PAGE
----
The Last, Best Hope of British Tennis?

Though its roots can be traced back as far as ancient Persia and Egypt, the game of tennis as we know it is unmistakably British, having been patented by a man named Major Walter Wingfield in 1874. Three years later, the first tennis championship was played at the All England Lawn Tennis and Croquet Club, that by now is known simply as Wimbledon.

Despite these British origins, however, the Brits have been famously unfortunate playing their own game: no British man has won Wimbledon since Fred Perry in 1936. Later that year, Perry also won the US Open. That title remains the most recent Slam victory by a British male player.

Various players over the years have been seen as the successor to Perry’s legacy, with men like John Lloyd, Greg Rusedski, and Tim Henman all tantalizing the public with their performances and all, in the end, falling short. Now, all eyes are fixed on 24-year-old Andy Murray, who briefly held the World #2 ranking (the first British man ever to reach such a level) and who has played in three Grand Slam finals, more than any Brit since Perry.

With Wimbledon beginning this month, Murray is under more scrutiny than ever from the home crowd, with whom he has in the past had a choppy relationship. He has been seen as anti-English due to comments he made before the 2006 World Cup, remarks that Murray tried to clarify by asserting that he is ‘British’ as well as Scottish. He is known for getting frustrated on the court, leading some critics to assert that he would do well to find a new attitude. Some find his playing style offensive, saying that he passes up opportunities to go for the winner in lieu of waiting for opponents to make mistakes and that he needs to adopt a more aggressive style of play if he wants to win a Major. And, though he’s shown some signs of lightening up, there’s little doubt that Murray finds the pressure of expectation a bit daunting – especially as every Major lost adds one more to his resume of failed efforts, further fodder for his critics. Currently, he’s the #4 player in the world – but he’s lost two Slam finals to Roger Federer (the 2008 US Open and the 2010 Australian Open) and one to Novak Djokovic (this year’s Australian Open). He is also a woeful 4-11 against Rafael Nadal – currently the world’s top tennis player. Murray, say his critics, simply doesn’t have what it takes to hang with the very best.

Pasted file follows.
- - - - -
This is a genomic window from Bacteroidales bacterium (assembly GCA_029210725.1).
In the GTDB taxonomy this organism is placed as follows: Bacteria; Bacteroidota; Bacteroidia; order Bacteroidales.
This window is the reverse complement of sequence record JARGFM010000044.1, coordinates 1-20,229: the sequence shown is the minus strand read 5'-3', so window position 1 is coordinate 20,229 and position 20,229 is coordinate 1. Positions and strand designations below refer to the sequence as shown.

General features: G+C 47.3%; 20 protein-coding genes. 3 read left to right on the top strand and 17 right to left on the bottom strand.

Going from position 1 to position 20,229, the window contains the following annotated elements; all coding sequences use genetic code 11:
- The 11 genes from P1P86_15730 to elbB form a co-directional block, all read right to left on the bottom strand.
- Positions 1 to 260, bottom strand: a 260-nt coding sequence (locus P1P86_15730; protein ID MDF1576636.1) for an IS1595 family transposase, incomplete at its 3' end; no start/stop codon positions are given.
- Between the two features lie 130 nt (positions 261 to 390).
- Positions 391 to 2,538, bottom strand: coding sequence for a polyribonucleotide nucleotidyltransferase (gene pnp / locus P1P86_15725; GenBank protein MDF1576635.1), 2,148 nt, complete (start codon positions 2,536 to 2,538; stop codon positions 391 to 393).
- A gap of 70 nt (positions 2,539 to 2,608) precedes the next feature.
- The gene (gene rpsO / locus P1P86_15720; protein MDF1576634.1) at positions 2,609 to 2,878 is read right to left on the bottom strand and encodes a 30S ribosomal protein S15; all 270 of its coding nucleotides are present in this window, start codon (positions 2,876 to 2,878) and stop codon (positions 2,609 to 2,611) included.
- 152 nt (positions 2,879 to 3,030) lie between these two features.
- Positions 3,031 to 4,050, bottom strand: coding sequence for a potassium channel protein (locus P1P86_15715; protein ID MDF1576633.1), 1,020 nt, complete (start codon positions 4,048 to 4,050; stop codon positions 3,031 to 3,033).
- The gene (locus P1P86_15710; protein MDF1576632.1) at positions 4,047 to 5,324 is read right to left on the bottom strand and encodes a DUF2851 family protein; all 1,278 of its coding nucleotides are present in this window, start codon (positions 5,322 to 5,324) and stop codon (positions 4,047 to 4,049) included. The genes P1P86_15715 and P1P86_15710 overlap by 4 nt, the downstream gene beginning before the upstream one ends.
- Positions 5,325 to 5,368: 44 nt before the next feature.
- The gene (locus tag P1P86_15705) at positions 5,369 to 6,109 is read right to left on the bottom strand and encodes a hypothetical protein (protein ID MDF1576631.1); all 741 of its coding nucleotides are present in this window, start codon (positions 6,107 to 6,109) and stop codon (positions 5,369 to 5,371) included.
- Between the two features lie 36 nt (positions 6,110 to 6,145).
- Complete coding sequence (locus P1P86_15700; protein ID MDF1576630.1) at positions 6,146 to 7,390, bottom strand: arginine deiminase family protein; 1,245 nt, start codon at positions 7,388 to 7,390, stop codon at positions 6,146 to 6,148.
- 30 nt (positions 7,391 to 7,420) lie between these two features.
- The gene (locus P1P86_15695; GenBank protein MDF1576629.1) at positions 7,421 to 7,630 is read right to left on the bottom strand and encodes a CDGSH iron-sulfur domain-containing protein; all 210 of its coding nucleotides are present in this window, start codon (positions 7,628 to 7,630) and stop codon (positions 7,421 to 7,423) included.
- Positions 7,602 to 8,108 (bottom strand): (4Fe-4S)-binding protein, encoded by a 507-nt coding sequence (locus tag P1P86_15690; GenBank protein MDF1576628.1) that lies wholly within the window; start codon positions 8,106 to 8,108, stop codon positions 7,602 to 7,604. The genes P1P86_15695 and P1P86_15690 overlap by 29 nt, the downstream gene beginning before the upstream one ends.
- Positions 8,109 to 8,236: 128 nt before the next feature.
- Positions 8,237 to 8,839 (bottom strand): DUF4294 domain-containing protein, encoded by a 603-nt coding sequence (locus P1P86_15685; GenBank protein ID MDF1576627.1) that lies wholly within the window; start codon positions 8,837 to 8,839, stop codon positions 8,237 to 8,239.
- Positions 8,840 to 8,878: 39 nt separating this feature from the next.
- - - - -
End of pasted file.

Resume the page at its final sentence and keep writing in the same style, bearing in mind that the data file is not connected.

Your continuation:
Still, he’s the best hope they have. He began his latest assault on Wimbledon with a first-round victory last Monday, dropping his first set to Daniel Gimeno-Traver before dismantling the Spaniard in the next three. Entering the second week, he’s followed that up with convincing wins over Tobias Kamke and Ivan Ljubicic in the second and third rounds – both lesser opponents – before beating the Frenchman Richard Gasquet in four sets to advance to the quarterfinals. Next up is a match-up with the Spaniard Feliciano Lopez; if Murray wins, he faces the potential challenge of Rafael Nadal in the semifinals. With each victory, of course, the hype has built: could this be the year?

If not, the British public will settle in for another year of griping and frustration. If he wins, though, Murray will have done more than vindicate himself: he will become the toast of no less than three kingdoms.

[Pic via Flicker - Carine06]

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